Respondents tended to view health holistically; their definition appeared to encompass concepts of mental and spiritual well-being. Worries and anxieties were cited by many as being a cause of ill health, although factors contributing to this varied between first and second generation UK residents. For the first generation at the top of their list of ‘stressful’ factors were financial stability, housing, employment, children's future, loss of cultural values, isolation, and racism. For the second generation key factors were again employment and racism, but cultural conflict and education were also paramount.

(HEA, 1994, p. 8)

Figure 4
Figure 4: A group of young people in multi-cultural Britain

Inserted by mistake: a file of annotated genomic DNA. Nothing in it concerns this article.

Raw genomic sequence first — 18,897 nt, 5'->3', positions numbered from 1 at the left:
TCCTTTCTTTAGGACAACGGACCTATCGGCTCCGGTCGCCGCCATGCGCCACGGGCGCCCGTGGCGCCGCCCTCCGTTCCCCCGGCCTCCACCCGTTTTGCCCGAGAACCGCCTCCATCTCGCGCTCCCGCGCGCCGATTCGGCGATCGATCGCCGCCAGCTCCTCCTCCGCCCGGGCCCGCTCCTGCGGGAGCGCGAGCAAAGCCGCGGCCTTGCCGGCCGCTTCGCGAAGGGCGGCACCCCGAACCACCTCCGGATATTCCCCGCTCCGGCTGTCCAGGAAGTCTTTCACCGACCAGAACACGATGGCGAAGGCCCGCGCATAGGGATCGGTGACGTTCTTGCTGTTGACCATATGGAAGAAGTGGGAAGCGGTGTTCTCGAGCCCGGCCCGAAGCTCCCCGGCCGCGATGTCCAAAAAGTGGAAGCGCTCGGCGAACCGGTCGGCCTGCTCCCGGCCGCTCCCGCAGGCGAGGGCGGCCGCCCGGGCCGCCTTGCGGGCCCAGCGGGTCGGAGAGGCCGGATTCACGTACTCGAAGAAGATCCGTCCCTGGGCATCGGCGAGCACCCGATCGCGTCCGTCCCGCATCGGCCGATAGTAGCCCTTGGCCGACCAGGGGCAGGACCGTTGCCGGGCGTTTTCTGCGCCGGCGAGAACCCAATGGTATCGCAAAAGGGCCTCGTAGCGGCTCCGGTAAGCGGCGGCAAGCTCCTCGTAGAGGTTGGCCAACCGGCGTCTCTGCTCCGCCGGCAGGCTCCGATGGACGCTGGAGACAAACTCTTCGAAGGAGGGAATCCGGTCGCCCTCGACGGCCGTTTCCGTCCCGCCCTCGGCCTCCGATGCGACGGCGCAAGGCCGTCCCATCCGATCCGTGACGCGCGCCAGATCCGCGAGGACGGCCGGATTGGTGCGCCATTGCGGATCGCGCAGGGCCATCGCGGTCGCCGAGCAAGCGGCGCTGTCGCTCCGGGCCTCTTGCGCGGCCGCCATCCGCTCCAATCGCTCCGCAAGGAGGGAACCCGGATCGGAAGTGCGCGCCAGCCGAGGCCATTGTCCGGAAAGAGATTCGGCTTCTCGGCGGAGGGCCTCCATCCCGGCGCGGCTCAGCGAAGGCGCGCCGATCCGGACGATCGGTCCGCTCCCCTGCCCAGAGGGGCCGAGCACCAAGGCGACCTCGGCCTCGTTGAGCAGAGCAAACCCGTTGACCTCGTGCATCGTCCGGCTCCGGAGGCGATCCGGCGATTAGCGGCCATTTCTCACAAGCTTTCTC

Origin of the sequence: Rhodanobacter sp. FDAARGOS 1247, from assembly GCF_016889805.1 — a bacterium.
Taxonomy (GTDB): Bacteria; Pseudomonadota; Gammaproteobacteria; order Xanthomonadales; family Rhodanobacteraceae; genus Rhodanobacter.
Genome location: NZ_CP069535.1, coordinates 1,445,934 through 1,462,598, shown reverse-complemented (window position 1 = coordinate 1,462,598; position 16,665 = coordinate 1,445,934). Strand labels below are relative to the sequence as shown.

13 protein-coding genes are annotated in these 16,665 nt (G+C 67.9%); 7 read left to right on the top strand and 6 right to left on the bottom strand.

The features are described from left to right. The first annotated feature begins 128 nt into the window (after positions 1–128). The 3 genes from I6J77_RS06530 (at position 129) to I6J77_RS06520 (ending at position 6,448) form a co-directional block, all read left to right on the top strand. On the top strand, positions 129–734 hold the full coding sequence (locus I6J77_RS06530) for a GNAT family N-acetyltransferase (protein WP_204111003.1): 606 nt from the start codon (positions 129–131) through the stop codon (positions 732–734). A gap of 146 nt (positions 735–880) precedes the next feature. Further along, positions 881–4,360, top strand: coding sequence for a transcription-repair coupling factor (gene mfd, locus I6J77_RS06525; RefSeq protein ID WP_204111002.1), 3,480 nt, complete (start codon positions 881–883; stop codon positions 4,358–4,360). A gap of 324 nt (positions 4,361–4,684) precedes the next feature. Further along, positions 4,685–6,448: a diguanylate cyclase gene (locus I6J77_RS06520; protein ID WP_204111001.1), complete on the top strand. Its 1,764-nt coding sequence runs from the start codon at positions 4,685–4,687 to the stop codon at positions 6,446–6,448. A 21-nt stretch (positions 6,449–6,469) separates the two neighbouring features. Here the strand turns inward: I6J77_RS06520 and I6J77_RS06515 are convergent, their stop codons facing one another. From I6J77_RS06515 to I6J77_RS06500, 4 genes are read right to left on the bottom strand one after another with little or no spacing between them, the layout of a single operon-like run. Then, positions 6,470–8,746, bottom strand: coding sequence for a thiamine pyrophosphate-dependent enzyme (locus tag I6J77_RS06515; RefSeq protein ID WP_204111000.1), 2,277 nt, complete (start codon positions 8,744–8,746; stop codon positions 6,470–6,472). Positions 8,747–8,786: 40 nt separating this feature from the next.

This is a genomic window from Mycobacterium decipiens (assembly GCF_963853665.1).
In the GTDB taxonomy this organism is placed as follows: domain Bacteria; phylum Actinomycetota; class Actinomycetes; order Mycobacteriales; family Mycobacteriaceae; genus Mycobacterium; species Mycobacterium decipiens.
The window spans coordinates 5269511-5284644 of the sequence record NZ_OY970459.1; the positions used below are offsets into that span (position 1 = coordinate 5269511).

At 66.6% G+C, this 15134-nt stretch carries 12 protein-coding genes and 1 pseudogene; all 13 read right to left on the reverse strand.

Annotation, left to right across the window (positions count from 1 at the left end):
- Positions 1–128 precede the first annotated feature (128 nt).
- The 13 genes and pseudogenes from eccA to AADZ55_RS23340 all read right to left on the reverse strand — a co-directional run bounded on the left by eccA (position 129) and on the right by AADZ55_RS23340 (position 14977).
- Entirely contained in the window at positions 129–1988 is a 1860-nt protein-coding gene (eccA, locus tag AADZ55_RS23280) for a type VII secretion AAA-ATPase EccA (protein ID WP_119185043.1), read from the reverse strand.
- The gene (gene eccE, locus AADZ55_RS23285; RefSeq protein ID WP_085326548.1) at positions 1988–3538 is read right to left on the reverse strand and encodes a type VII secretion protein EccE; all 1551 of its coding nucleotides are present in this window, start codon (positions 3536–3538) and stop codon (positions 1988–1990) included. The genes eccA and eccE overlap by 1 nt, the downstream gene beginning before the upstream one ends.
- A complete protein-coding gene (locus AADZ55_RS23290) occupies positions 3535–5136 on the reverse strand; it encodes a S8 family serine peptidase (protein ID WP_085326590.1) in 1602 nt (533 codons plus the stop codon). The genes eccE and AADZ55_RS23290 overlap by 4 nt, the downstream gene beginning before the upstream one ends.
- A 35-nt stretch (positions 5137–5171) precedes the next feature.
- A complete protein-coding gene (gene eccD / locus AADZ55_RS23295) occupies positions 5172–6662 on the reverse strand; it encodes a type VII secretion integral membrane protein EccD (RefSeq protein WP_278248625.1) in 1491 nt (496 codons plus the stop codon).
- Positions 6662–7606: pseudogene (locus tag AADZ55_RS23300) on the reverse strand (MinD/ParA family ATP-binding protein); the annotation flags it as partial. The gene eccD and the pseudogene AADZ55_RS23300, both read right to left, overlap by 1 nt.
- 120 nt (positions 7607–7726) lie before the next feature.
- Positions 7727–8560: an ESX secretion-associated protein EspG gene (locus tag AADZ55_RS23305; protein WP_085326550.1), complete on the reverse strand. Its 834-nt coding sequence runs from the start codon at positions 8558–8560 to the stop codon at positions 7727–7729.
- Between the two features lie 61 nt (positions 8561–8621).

It is interesting that cultural conflict becomes an issue for second generation residents. The tensions and difficulty of holding both ‘traditional’ concepts of health based on values and meanings embedded in their culture of origin and more recently-acquired ones which draw on the host culture was also identified by Airhihenbuwa (1995), who was concerned with developing culturally appropriate health programmes. This highlights the importance of listening to people's accounts of health which are based on their knowledge and experience and not making assumptions based on stereotypical notions about how someone from a particular culture will view health. But it also raises the issue of how immigrants from other cultures influence the health accounts of the indigenous population. Certainly there has been a surge of interest in non-Western forms of therapy, and the notion of holism and balance is one which pervaded many of the accounts of health that we have encountered so far in this course. In the next activity you will hear from an English woman, living in Birmingham, who is married to an Indian man. She talks about experiencing two cultural views on health and the influence of her husband's family and cultural traditions on her.